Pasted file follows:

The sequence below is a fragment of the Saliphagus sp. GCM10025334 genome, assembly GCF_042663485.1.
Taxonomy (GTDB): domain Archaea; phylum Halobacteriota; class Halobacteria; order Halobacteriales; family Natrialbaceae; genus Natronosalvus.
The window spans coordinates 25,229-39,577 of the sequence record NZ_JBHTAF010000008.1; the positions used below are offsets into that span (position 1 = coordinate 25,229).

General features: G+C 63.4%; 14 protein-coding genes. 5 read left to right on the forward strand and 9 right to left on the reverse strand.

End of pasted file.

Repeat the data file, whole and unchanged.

The sequence below is a fragment of the Saliphagus sp. GCM10025334 genome, assembly GCF_042663485.1.
Taxonomy (GTDB): domain Archaea; phylum Halobacteriota; class Halobacteria; order Halobacteriales; family Natrialbaceae; genus Natronosalvus.
The window spans coordinates 25,229-39,577 of the sequence record NZ_JBHTAF010000008.1; the positions used below are offsets into that span (position 1 = coordinate 25,229).

General features: G+C 63.4%; 14 protein-coding genes. 5 read left to right on the forward strand and 9 right to left on the reverse strand.